Cryopreserved CB units were transported to the Centro de Trasfusión de la Comunidad Valenciana in a shipping container cooled by liquid nitrogen in vapor phase and stored in liquid nitrogen until use. The CB unit canister was left in the gas vapor phase for 5 to 10 minutes before proceeding. The canister was carefully opened, avoiding damage to the frozen blood bag, and the identifying information was verified. Thawing of CB units was performed by Rubinstein et al's method,21 with minor modifications as described elsewhere.9 Samples for cell counts, quantitation of CD34+ cells,22 cell viability, clonogenic assays,23 and microbiology were drawn directly from the bag before infusion.

Preparative regimen and GVHD prophylaxis

The conditioning regimen consisted of 21 cases on thiotepa (5 mg/kg per day on days −9 and −8), busulfan (1 mg/kg every 6 hours on days −7, −6, and −5), cyclophosphamide (60 mg/kg per day on days −4 and −3), and horse antithymocyte globulin (ATG; Lymphoglobuline, Merieux, Lyon, France) (15 mg/kg per day on days −5, −4, −3, and −2). One patient, who had failed to engraft after a MUD peripheral blood stem cell transplantation (PBSCT) performed 30 days before UD-CBT and conditioned with busulfan and cyclophosphamide, received fludarabine (30 mg/m2 per day on days −7, −6, −5, −4, and −3), thiotepa (5 mg/kg per day on days −7 and −6), and ATG (15 mg/kg per day on days −6, −5, −4, −3, and −2). To avoid ATG-associated infusion syndrome, patients concomitantly received paracetamol, chlorpheniramine, and methylprednisolone. Granulocyte colony-stimulating factor (Amgen, Thousand Oaks, CA) (5 μg/kg per day subcutaneously) was administered from day +7 until neutrophil engraftment. As GVHD prophylaxis, all patients received cyclosporine (3 mg/kg per day intravenously, followed by 3-5 mg/kg every 12 hours by mouth when oral intake was possible, reduced by 10% per week after day +180) and prednisone (0.5 mg/kg on days +7 to +14, 1 mg/kg on days +14 to +28, 0.8 mg/kg on days +29 to +56, 0.5 mg/kg on days +57 to +90, 0.2 mg/kg on days +91 to +120, and 0.1 mg/kg on days +121 to +180). Patients developing acute GVHD received high-dose methylprednisolone (20 mg/kg per day; halving the dose every 3 days until reaching 1 mg/kg per day, and then gradually tapered) as initial therapy, followed by ATG in refractory cases. Chronic GVHD was treated with prednisone 1 mg/kg per day for 6 to 9 months.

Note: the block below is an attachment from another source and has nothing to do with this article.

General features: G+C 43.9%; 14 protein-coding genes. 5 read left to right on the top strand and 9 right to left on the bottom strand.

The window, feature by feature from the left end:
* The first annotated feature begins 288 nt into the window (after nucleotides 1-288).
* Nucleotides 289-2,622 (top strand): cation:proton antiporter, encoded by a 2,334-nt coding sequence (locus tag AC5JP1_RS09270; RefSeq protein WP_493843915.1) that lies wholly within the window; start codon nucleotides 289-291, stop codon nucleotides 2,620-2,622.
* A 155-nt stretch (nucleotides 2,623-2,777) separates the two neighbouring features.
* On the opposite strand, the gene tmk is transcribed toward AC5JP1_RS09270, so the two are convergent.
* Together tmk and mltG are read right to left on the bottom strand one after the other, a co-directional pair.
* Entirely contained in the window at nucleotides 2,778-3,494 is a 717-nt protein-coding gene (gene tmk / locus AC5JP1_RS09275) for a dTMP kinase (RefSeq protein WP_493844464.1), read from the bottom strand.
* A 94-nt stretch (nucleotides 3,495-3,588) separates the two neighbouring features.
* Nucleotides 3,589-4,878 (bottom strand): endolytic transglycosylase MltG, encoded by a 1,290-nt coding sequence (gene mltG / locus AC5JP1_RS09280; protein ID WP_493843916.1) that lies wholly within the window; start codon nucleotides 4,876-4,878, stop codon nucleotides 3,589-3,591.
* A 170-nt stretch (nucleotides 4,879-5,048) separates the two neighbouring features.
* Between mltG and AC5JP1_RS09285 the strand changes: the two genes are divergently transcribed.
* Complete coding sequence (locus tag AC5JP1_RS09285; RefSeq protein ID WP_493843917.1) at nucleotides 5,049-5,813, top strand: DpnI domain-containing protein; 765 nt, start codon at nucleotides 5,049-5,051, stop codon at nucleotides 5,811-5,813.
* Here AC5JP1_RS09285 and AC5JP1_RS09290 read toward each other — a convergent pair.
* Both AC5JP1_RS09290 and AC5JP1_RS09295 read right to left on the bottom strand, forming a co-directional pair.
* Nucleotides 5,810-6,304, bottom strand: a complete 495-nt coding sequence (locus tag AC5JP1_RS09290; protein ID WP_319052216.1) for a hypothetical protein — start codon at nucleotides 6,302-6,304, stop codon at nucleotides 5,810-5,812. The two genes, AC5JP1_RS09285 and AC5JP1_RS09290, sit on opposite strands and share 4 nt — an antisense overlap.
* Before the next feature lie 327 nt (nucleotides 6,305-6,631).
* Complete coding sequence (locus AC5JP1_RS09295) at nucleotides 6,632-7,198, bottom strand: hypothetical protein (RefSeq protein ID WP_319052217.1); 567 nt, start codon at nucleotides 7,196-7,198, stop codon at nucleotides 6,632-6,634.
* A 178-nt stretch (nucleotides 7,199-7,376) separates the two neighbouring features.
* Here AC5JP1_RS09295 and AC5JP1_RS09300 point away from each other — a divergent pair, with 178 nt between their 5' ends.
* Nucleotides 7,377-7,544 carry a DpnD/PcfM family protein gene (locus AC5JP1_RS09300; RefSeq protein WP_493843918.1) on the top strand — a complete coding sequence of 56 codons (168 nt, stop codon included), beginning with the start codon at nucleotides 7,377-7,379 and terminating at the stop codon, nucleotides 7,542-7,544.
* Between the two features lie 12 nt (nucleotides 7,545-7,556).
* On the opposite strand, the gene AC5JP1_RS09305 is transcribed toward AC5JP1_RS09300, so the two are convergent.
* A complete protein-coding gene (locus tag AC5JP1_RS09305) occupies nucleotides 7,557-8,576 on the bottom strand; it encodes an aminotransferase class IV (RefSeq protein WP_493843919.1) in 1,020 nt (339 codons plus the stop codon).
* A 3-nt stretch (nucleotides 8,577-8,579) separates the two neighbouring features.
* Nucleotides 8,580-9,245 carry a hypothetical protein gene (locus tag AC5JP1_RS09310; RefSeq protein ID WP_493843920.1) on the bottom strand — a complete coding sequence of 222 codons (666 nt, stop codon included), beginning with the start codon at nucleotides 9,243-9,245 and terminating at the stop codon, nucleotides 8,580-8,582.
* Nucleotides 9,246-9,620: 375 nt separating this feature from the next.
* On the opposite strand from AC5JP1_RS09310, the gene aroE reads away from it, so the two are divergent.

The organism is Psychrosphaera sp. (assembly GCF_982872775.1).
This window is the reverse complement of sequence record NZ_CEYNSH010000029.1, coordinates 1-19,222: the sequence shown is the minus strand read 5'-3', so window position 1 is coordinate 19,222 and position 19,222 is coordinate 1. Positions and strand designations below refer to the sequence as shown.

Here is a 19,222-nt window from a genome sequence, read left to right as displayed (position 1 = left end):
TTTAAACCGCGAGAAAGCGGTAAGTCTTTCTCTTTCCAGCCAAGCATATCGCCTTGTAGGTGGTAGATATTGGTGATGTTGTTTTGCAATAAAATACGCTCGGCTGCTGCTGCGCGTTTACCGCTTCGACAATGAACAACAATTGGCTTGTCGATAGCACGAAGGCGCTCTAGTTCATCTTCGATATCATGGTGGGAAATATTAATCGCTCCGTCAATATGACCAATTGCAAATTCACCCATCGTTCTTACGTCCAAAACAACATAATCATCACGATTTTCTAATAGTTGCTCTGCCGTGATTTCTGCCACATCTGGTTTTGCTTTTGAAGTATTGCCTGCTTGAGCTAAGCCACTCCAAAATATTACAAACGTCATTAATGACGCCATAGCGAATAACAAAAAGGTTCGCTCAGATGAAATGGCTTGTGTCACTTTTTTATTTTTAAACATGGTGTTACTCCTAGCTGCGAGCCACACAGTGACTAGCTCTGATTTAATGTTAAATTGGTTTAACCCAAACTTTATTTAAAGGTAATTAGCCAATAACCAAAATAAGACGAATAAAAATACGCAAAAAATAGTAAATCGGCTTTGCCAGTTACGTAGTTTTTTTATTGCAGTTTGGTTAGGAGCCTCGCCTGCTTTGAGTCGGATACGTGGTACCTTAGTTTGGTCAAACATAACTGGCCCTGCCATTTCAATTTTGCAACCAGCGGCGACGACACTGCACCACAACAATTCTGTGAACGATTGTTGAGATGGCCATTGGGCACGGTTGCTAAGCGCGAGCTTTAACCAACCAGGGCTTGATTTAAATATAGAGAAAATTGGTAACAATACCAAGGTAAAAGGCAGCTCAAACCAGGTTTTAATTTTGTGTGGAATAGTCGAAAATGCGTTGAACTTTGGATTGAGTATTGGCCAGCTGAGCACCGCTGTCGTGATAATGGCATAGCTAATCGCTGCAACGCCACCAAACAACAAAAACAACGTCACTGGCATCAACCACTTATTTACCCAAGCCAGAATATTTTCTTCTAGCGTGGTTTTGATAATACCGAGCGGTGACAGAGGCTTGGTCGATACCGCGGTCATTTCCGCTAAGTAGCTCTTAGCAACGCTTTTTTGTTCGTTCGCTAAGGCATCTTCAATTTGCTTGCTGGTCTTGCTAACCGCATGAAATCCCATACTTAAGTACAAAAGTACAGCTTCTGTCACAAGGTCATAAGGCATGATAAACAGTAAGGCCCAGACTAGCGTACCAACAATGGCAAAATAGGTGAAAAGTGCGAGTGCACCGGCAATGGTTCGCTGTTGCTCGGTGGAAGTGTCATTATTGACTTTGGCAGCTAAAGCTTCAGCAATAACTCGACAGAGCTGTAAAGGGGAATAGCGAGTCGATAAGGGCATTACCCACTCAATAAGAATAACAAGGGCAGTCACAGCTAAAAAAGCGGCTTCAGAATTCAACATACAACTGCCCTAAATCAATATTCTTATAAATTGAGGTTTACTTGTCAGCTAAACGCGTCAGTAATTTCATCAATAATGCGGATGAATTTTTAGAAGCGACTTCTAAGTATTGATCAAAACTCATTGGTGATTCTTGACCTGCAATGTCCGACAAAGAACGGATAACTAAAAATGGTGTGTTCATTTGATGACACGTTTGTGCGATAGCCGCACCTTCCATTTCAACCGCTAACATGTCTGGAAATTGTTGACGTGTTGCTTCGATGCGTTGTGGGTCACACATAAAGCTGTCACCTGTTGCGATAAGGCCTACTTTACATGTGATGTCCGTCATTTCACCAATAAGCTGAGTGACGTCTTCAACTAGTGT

Supportive care

Patients were kept in reverse isolation under high-efficiency particulate air filtration. Ciprofloxacin, cotrimoxazole, and fluconazole were given as anti-infectious prophylaxis. The use of intravenous antibiotics and liposomal amphotericin B, and the transfusion policy adopted, were those usually employed when handling neutropenic patients. All transfused products were irradiated and depleted of leukocytes. As CMV prophylaxis, all patients received intravenous acyclovir (400 mg/m2 every 12 hours) from day −5 until engraftment, followed by intravenous ganciclovir (5 mg/kg per day) 3 to 5 days per week from engraftment until day +100. CMV infection surveillance and treatment has been described in detail elsewhere.9 Nonspecific intravenous immunoglobulin was administered to each patient, at a dose of 500 mg/kg weekly, through to day +100 and then monthly during the first year after transplantation.